Making a cheap microgreens setup is easy and fun, a project that you can make with your kids.
Growing microgreens means essentially growing seedlings of edible vegetables and herbs. If you have sprouts and cut their roots you get microgreens: the stem, the first leaves and the first set of true leaves make the microgreen. As microgreens are rich in potassium, iron, zinc, magnesium and copper they are used as a nutrition supplement. Microgreens can add sweetness and spiciness to foods and therefore are used as a flavor and texture enhancement.
How easy is to start microgreens?
Growing microgreens is easier than growing the actual plants, because they only take around 2 weeks and there are less things to go bad. Microgreens can be grown outside but if you dont have the space you can easily grow them indoors. The Greenshine Farmer tells how grow microgreens outside: how to prep, seed, grow, harvest, and pack micro peas and sunflowers. If you are looking to grow microgreens indoors, Josh Sattin explains how to make a professional indoors microgreens setup. But what if you are looking for the cheapest way to start microgreens at home?
Making a cheap indoor microgreens setup
To grow microgreens at home you need at least a few items:
- the seeds (go for organic seeds if you can)
- trays (any trays will do for the beginning)
- planting medium
Abby from Three Daughters Farm makes a beginners guide together with her daughters. She says: “Growing microgreens is one of my favorite things to grow during the winter! There are so many to choose from, and all taste so different”. And I say: also so easy:
The kitchen counter microgreens setup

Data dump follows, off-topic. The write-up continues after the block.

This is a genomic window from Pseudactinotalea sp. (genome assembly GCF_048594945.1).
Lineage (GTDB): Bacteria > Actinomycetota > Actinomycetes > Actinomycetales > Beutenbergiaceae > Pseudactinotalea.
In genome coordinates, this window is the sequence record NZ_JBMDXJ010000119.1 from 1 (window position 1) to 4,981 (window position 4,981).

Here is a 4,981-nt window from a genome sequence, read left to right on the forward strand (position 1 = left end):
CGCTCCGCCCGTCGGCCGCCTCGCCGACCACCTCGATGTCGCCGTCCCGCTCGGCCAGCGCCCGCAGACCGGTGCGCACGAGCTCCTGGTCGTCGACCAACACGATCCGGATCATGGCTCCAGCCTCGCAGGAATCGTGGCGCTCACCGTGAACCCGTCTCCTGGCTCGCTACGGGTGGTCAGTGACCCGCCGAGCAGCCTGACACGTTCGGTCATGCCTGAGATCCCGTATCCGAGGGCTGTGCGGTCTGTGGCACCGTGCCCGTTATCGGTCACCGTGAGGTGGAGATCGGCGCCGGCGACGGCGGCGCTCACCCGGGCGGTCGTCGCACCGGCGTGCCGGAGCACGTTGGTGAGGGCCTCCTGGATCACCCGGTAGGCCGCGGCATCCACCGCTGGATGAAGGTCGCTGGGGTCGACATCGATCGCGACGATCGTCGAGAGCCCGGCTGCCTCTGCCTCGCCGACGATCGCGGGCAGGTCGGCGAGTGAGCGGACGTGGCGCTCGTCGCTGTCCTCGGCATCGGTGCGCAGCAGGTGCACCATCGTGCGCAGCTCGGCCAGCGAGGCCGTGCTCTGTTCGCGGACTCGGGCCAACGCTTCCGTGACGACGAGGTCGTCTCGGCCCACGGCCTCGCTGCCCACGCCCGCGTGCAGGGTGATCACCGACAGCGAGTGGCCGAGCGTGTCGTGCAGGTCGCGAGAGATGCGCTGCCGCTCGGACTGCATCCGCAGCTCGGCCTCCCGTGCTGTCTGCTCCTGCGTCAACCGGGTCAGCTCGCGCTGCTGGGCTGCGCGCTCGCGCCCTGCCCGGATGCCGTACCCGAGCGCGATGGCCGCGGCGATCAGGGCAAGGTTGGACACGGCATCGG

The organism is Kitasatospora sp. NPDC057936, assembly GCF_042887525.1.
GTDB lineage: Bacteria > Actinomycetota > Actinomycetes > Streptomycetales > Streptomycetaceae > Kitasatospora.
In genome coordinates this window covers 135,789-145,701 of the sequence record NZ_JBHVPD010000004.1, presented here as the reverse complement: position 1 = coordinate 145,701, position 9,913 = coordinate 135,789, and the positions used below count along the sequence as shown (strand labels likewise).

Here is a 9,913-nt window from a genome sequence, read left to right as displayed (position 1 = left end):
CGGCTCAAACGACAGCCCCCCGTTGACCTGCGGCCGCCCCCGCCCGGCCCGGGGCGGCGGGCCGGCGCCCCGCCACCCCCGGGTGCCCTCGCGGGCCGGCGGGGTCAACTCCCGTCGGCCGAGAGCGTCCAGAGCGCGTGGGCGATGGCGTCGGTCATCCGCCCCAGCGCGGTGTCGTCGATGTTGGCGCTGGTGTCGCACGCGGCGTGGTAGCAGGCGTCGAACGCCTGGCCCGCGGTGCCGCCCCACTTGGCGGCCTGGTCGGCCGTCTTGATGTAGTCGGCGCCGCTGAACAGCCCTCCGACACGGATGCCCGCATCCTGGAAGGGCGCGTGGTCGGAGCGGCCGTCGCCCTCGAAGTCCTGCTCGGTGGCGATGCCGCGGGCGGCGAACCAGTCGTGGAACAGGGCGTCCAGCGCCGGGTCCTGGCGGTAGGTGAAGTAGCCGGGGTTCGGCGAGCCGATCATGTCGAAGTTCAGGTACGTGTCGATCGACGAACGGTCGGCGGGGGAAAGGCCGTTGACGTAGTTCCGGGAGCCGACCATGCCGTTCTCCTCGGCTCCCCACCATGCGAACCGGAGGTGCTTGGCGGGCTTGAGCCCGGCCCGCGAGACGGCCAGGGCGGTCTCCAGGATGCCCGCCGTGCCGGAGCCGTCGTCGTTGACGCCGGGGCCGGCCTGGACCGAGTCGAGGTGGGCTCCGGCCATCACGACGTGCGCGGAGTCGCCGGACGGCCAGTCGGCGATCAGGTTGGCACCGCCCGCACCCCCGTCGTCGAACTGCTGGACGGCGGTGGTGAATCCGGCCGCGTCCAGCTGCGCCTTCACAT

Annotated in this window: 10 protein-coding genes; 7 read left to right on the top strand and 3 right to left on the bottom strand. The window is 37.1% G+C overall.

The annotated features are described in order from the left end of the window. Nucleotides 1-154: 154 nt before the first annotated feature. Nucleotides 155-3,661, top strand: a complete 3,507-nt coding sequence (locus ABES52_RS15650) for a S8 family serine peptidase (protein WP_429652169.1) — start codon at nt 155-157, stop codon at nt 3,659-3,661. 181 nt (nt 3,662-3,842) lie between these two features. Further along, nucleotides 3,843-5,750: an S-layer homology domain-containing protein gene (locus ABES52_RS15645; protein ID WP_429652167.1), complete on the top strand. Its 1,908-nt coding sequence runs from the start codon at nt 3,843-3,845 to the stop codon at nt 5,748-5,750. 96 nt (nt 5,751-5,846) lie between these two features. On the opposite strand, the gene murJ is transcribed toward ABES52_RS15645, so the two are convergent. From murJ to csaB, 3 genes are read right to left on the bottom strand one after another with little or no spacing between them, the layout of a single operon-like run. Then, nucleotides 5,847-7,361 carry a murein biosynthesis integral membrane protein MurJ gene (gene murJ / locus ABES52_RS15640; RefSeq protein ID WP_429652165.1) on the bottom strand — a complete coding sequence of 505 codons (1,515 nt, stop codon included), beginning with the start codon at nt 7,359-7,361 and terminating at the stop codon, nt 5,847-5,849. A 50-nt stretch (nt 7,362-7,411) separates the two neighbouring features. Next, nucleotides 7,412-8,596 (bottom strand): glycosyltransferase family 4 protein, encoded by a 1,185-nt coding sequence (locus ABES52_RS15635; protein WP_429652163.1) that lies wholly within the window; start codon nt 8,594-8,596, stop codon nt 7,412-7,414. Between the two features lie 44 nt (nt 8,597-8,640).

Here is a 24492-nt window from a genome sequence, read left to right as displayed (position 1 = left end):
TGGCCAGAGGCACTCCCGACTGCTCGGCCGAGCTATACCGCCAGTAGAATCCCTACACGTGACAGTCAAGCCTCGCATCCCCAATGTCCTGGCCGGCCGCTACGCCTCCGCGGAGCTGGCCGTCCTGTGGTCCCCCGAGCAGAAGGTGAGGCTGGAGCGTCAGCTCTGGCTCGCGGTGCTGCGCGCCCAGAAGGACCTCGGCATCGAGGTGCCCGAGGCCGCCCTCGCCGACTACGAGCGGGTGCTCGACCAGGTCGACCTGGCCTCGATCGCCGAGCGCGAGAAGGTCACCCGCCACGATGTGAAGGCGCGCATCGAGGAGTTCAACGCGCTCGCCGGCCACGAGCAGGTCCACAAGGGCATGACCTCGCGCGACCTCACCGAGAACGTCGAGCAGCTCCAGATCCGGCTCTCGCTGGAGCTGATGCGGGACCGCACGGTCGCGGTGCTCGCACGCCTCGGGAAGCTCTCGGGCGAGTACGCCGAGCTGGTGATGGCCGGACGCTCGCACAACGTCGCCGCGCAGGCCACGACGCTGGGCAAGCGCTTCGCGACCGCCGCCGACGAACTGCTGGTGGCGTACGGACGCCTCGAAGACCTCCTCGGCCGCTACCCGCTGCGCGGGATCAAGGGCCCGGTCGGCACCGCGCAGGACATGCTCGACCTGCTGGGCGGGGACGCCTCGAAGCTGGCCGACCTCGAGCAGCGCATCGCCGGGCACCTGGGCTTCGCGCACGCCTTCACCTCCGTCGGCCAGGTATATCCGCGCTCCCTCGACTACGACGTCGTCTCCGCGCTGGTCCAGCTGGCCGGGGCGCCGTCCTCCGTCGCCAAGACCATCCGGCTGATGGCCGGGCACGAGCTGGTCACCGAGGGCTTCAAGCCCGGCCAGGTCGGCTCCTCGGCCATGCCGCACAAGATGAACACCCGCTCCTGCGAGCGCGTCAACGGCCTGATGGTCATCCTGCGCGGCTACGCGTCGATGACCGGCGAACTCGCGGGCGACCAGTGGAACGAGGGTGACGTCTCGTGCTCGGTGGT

Let’s start with the basics. You can grow microgreens on you kitchen table or by the window. You need seeds, some plastic containers and (maybe) soil. Josh Sattin has a funny explaining on what you need to grow microgeens: take-out food containers and… a rock :))
Comparing soil and soil-less microgreens methods
Keeping Josh’s video on mind, Khang Starr shows us how to grow mustard microgreens in two different methods, soil-less method and soil method, comparing soil with a paper towel setup:
The cheapest microgreens setup – plastic containers from dollar stores
Mike VanDuzee explains how you can make a cheap microgreens setup using containers from the dollar stores – he cuts slots in the lid of a plastic container without breaking it using a cutter. Then, using a paper towel he makes a self watering system for the seeds by inserting the towel in the slots and putting water in the container. To improve the system he also puts a small grow mat on top of the paper towel, but this is not mandatory. Then, for the blackout period, any black plastic tray will do.
Easy indoor microgreens growing with your kids
Growing microgreens can also be a nice project to do with your kids. Brian from Next Level Gardening who is mentored by a University of California Certified Master Gardener shows us how much fun is to do microgreens with your kid. He goes through both system, soil based using a standard planting pot and soiless.
Growing microgreens using silicone mesh
If you are not a fan of the paper towel method, it seems that using a silicone mesh is actually simpler and cleaner as Padma Aleti has discovered. Using the silicone mesh, there is no wastage, no mold, no fuss, no mess, no need for constant attention… you can grow them right on your dining table. The silicone mesh is nothing special, they are simple dehydrator sheets.
For better results, Aleti uses Epsom Salt (1 tablespoon per gallon of water) and Food Grade Hydrogen Peroxide for healthy germination and growth, but once again, this is not mandatory.
Cheap ready made microgreens tray
If you are looking for something ready made, there are very cheap microgreens trays (a 2 tray system, one to hold the water and the one on top with a plastic mesh. They are similar to the silicone mesh and unlike the other systems above you don’t need do do any work on the trays. Pei Zhai grows pea-shoots indoors, without soil and only adds water 2 times. To do this, you need to place some paper towels on top of the tray with holes and just add one extra towel to get to the bottom tray with water. You only need to add water 2 times during the 2 weeks of growing, because the paper will suck water from lower tray and keep upper tray damp.